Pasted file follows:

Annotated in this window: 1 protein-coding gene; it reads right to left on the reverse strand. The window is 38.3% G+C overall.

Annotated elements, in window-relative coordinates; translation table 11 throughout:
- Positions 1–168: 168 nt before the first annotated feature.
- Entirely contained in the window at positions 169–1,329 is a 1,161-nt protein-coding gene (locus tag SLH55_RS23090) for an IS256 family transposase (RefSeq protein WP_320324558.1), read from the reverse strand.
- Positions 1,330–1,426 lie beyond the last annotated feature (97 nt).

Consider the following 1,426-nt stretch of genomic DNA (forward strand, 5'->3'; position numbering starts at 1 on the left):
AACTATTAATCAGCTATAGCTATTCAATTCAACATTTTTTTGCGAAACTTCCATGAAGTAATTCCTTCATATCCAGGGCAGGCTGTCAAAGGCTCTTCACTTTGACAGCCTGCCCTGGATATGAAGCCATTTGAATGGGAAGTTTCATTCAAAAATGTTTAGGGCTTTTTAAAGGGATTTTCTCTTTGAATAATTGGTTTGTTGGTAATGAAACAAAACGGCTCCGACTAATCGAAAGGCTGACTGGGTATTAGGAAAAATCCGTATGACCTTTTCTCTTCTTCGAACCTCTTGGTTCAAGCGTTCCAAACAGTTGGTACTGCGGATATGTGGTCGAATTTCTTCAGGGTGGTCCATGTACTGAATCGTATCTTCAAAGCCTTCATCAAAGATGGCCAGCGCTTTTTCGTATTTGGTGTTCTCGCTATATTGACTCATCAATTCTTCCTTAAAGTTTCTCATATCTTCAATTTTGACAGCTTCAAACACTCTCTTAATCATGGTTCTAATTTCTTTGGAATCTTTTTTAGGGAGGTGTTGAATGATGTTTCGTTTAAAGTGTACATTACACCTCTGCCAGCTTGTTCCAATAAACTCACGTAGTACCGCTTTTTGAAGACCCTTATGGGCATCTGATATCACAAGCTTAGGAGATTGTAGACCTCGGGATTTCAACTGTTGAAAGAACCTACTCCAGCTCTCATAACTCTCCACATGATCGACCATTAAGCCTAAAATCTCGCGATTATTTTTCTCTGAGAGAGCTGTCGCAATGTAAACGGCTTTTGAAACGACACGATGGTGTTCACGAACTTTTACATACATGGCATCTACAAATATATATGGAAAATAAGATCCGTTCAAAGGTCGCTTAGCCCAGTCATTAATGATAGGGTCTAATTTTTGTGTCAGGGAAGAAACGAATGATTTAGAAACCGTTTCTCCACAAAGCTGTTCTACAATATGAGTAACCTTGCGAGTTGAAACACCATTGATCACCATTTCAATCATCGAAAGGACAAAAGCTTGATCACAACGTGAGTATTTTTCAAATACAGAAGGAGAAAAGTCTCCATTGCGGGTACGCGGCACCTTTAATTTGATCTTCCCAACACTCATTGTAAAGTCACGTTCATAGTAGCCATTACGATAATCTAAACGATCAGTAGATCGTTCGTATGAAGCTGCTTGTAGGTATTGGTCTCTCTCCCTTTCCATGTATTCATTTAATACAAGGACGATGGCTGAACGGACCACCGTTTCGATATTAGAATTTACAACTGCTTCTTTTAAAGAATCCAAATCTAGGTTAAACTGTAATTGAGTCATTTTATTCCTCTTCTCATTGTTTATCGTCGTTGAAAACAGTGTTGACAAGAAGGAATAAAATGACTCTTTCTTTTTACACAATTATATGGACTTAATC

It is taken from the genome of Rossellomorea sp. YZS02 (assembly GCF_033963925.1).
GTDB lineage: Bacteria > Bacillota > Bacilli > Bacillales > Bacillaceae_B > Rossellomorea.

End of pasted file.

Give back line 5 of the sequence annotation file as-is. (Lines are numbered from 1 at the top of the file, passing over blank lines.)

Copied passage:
- Positions 1,330–1,426 lie beyond the last annotated feature (97 nt).